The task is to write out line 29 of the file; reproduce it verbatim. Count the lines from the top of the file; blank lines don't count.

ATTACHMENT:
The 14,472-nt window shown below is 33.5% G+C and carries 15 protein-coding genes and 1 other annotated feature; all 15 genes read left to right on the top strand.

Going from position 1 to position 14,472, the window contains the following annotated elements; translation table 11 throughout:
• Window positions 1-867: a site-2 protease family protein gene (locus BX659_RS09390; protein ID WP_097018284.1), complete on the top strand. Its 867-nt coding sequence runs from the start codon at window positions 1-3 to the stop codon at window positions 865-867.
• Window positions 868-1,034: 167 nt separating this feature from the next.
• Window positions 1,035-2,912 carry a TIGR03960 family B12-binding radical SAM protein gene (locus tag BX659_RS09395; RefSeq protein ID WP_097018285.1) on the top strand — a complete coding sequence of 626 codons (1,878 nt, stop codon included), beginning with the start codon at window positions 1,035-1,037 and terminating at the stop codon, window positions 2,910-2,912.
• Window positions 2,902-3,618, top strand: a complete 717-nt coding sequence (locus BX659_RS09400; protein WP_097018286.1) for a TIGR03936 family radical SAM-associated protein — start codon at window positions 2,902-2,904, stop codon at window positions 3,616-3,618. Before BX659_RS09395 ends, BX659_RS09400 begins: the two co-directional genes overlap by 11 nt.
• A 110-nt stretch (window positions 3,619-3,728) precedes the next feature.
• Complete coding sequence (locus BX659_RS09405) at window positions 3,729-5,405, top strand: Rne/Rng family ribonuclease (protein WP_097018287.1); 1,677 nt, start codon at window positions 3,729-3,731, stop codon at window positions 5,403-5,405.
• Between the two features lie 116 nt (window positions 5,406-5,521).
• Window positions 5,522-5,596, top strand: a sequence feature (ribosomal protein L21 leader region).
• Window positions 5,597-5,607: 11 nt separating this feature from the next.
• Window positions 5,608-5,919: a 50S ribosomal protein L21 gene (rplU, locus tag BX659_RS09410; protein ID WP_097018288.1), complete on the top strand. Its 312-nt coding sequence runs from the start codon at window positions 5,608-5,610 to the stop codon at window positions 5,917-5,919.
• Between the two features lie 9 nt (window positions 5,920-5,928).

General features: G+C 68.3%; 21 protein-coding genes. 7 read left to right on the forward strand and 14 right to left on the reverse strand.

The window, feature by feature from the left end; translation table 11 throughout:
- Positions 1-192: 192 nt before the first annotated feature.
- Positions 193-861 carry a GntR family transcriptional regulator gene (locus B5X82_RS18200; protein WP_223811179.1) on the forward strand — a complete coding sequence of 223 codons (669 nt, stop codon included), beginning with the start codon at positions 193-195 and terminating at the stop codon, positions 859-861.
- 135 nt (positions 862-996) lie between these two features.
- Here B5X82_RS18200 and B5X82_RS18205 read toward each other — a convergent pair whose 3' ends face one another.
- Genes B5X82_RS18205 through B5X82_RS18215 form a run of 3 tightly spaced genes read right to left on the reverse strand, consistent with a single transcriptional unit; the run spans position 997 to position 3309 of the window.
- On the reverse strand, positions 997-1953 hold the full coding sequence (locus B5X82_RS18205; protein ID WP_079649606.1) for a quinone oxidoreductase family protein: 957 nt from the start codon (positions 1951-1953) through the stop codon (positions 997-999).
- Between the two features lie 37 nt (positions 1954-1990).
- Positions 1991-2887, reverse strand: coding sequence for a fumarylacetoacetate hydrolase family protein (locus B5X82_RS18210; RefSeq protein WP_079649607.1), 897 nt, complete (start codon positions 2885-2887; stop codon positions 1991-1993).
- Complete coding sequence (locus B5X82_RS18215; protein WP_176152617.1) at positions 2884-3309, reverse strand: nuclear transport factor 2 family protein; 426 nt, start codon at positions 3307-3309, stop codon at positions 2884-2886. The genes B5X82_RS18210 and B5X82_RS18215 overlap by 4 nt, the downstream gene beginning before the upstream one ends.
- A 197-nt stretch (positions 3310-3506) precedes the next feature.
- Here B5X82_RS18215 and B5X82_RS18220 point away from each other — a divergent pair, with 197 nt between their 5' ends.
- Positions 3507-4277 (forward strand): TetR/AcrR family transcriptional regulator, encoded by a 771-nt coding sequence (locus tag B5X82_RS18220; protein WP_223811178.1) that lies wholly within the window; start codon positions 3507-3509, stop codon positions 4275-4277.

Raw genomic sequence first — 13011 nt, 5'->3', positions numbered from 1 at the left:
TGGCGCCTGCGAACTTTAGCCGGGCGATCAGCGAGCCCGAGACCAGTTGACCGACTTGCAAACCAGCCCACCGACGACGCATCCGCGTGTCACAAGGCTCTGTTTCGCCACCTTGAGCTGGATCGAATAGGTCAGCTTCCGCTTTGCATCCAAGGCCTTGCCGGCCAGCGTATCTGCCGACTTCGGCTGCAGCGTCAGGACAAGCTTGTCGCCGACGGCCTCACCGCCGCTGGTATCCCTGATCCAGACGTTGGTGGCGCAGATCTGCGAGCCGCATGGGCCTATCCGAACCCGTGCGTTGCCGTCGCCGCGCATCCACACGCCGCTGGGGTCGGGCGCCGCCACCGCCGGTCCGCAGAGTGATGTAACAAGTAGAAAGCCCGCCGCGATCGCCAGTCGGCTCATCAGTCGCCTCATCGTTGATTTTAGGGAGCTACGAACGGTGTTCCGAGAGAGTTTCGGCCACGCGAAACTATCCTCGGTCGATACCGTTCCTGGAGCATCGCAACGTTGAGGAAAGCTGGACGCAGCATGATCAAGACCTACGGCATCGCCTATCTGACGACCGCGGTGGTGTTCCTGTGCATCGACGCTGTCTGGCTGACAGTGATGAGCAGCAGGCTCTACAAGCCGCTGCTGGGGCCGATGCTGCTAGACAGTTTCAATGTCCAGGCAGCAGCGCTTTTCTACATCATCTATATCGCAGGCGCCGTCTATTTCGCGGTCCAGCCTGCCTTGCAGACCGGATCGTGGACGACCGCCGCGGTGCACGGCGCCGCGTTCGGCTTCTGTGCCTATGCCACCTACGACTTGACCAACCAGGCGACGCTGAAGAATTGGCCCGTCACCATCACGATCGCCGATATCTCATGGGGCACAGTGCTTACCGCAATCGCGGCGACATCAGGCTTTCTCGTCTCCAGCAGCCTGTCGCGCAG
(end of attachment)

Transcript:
TGGCGCCTGCGAACTTTAGCCGGGCGATCAGCGAGCCCGAGACCAGTTGACCGACTTGCAAACCAGCCCACCGACGACGCATCCGCGTGTCACAAGGCTCTGTTTCGCCACCTTGAGCTGGATCGAATAGGTCAGCTTCCGCTTTGCATCCAAGGCCTTGCCGGCCAGCGTATCTGCCGACTTCGGCTGCAGCGTCAGGACAAGCTTGTCGCCGACGGCCTCACCGCCGCTGGTATCCCTGATCCAGACGTTGGTGGCGCAGATCTGCGAGCCGCATGGGCCTATCCGAACCCGTGCGTTGCCGTCGCCGCGCATCCACACGCCGCTGGGGTCGGGCGCCGCCACCGCCGGTCCGCAGAGTGATGTAACAAGTAGAAAGCCCGCCGCGATCGCCAGTCGGCTCATCAGTCGCCTCATCGTTGATTTTAGGGAGCTACGAACGGTGTTCCGAGAGAGTTTCGGCCACGCGAAACTATCCTCGGTCGATACCGTTCCTGGAGCATCGCAACGTTGAGGAAAGCTGGACGCAGCATGATCAAGACCTACGGCATCGCCTATCTGACGACCGCGGTGGTGTTCCTGTGCATCGACGCTGTCTGGCTGACAGTGATGAGCAGCAGGCTCTACAAGCCGCTGCTGGGGCCGATGCTGCTAGACAGTTTCAATGTCCAGGCAGCAGCGCTTTTCTACATCATCTATATCGCAGGCGCCGTCTATTTCGCGGTCCAGCCTGCCTTGCAGACCGGATCGTGGACGACCGCCGCGGTGCACGGCGCCGCGTTCGGCTTCTGTGCCTATGCCACCTACGACTTGACCAACCAGGCGACGCTGAAGAATTGGCCCGTCACCATCACGATCGCCGATATCTCATGGGGCACAGTGCTTACCGCAATCGCGGCGACATCAGGCTTTCTCGTCTCCAGCAGCCTGTCGCGCAG